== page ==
Our eating trip….er, I mean sightseeing trip…ended in the other “Asia Lite” of Hong Kong. It was a short stay here, but we managed to cram in a few great meals. You can’t go to Hong Kong and miss out on dim sum:
The best meal of all, dim sum at Maxim’s in city hall. Grab a table right when it opens and then give yourself a pat on the back as the line to get in wraps around and around….
B’s favorite dish of the entire trip: the best shu mai he’d ever had. Piping hot and direct from the kitchen’s steamers, these plump little dumplings are filled with minced pork and shrimp then tipped off with crab roe for a punch for saltiness.
I always order cheong fun at dim sum. Sometimes I’ll even share these slippery shrimp-stuffed rice crepes with other patrons at the table. Or I’ll get myself an extra plate. Or two….
You can’t go to Hong Kong and not have an egg tart. You can get them in fancy dim sum parlors, or stop in any bakery while traipsing through town for a quick warm, sweet, eggy fix.
Of course, we went to Din Tai Fung again. The menu here was totally different than the one in Singapore, so we had more to explore.
And of course, we also had to compare the xiao long bao in Singi to the ones in HK. Yup, those soup dumplings never broke until they reached your mouth and then watch out for that delicious explosion. Maybe we should’ve ordered another steamer to make sure….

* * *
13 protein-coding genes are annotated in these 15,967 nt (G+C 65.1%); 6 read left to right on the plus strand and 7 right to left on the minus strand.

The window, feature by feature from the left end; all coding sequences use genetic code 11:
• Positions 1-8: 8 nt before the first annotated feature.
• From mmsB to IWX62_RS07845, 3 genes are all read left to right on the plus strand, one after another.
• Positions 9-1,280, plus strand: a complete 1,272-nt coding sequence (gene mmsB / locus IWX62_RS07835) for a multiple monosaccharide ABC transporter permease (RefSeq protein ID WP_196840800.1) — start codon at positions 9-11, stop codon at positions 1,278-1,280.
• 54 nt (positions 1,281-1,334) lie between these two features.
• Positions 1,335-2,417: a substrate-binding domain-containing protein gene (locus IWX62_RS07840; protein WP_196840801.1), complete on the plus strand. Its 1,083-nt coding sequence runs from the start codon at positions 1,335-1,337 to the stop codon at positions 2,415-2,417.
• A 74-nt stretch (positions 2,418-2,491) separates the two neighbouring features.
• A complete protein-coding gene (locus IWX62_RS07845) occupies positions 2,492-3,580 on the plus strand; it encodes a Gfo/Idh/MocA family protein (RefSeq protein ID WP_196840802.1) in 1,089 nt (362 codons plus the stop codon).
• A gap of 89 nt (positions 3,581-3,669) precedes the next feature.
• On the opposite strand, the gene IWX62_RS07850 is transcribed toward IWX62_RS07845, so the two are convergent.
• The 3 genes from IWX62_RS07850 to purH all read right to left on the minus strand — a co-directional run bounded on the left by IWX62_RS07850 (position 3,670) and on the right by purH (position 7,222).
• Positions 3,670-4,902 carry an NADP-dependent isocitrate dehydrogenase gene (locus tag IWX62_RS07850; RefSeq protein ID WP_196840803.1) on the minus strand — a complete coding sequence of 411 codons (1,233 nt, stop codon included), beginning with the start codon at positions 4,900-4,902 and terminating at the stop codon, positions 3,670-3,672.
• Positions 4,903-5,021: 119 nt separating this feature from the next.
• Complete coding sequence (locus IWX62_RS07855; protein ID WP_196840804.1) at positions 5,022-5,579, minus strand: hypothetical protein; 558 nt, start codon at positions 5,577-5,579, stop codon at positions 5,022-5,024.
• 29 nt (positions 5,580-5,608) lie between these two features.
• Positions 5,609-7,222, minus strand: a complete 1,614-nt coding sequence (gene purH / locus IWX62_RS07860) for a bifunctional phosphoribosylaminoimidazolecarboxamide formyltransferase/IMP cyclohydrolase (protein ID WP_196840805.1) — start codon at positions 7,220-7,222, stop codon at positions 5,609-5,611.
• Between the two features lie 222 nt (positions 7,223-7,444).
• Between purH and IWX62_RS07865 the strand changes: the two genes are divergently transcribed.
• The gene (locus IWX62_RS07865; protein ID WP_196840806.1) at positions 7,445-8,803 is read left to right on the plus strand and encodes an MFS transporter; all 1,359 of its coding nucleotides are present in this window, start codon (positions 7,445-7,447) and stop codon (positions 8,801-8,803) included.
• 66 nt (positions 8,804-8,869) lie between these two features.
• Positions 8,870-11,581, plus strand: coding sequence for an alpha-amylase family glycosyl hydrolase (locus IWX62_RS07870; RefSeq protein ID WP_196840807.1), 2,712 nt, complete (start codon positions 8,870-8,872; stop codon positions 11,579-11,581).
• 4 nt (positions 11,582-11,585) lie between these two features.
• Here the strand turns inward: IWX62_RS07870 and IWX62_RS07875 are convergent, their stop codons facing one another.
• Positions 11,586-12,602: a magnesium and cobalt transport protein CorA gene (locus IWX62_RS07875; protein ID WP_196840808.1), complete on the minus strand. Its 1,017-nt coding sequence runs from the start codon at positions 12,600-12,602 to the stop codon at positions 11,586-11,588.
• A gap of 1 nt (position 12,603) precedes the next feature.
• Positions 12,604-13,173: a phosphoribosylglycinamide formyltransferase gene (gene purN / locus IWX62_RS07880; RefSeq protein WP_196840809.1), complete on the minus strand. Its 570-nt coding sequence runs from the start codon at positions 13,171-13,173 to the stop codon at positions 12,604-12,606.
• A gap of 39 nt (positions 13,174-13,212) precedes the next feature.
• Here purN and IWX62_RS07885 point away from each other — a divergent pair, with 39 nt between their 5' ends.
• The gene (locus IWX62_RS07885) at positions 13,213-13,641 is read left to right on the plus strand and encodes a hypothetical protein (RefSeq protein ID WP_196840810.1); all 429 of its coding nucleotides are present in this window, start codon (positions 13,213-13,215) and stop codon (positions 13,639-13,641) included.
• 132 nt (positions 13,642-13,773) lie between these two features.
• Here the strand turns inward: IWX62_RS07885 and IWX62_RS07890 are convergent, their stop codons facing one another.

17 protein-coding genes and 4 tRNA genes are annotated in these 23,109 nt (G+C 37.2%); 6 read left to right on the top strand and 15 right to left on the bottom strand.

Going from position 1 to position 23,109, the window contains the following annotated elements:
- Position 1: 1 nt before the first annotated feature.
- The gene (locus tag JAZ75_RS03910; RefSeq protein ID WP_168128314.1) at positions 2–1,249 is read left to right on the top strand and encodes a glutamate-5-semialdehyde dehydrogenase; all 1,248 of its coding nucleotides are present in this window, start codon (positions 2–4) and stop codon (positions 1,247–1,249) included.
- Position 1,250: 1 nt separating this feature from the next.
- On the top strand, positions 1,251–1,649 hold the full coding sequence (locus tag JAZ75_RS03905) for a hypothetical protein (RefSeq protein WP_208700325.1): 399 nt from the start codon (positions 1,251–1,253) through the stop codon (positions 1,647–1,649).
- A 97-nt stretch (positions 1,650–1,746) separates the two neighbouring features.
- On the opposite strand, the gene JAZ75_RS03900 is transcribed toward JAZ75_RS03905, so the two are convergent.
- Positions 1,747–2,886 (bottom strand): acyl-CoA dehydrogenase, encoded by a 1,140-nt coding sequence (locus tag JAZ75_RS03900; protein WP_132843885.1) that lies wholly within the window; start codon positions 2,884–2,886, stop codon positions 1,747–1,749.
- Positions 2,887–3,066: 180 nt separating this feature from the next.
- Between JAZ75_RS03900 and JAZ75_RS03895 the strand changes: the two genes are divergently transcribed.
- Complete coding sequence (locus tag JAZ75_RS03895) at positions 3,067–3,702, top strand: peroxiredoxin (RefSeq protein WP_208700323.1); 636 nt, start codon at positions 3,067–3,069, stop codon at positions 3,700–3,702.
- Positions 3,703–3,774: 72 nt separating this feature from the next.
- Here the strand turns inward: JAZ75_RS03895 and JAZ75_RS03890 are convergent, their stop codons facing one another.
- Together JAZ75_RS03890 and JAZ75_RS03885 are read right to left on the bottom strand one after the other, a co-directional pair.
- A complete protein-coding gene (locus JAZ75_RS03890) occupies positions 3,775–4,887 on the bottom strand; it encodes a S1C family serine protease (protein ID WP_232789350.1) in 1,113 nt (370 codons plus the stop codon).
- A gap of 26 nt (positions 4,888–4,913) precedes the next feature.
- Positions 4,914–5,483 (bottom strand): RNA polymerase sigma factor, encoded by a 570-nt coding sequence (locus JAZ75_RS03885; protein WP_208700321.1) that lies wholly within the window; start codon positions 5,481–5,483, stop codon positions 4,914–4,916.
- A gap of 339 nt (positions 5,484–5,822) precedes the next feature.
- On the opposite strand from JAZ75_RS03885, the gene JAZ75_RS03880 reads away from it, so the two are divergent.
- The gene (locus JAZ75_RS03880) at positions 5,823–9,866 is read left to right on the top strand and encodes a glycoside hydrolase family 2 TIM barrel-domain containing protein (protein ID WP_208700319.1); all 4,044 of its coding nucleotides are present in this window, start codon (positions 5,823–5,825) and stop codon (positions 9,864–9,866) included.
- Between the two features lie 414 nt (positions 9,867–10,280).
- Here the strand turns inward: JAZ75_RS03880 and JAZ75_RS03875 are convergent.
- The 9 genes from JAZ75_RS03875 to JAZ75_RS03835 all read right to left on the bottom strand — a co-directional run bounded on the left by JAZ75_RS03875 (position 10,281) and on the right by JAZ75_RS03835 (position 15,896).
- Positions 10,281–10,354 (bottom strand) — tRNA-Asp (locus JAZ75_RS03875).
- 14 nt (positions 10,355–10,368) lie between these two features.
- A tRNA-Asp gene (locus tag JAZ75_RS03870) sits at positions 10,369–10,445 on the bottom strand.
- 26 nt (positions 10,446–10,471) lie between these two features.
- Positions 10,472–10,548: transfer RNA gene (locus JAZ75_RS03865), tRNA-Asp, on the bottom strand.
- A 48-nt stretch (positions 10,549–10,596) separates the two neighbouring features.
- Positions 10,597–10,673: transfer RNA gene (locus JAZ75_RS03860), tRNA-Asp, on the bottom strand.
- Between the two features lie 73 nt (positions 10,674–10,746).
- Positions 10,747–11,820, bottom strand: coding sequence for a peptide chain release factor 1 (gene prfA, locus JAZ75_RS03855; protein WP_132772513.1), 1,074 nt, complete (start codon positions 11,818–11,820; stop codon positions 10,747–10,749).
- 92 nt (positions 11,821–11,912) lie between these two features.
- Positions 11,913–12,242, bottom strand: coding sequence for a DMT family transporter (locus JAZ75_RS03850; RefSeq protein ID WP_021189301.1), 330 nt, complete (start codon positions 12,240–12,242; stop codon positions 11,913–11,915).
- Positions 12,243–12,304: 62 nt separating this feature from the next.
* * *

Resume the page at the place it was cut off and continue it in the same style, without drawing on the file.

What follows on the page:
Shredded greens with tofu was a stunner, with the nuttiness of sesame oil and chewy bits of tofu.
Bean curd with black mushrooms and soybeans had great chewy texture and even greater savory flavor.
The menu was like a catalog, pages and pages and pages of options. We did our our best to navigate it until our stomachs pleaded for mercy.
Walking around Kowloon in the Temple Street night market area, you’ll be surrounded by crowds of people chowing down on all corners.
We barely had to pause our stride to pick up some fresh baked goods.
When in HK, make sure to stop by a traditional dessert cafe. Baked sago pudding looks like mac and cheese.
Under the pearls of tapioca is a layer of sweet taro pudding.
Don’t think pudding has to end with chocolate or vanilla, here is a silky tofu pudding that is just barely sweet and topped with ripe fruit.
Or top your tofu pudding with fruit jelly, like the mango one here.
Or a parfait with cake crumbs and mascarpone-like creamy pudding.
You can get a hundred kinds of dessert soups, hot or cold. Here, a cold sweet almond milk soup with mochi-like ice cream dumplings. Accompany your sweet with milk tea, a sweet condensed milk tea that was traditionally strained through silk stockings.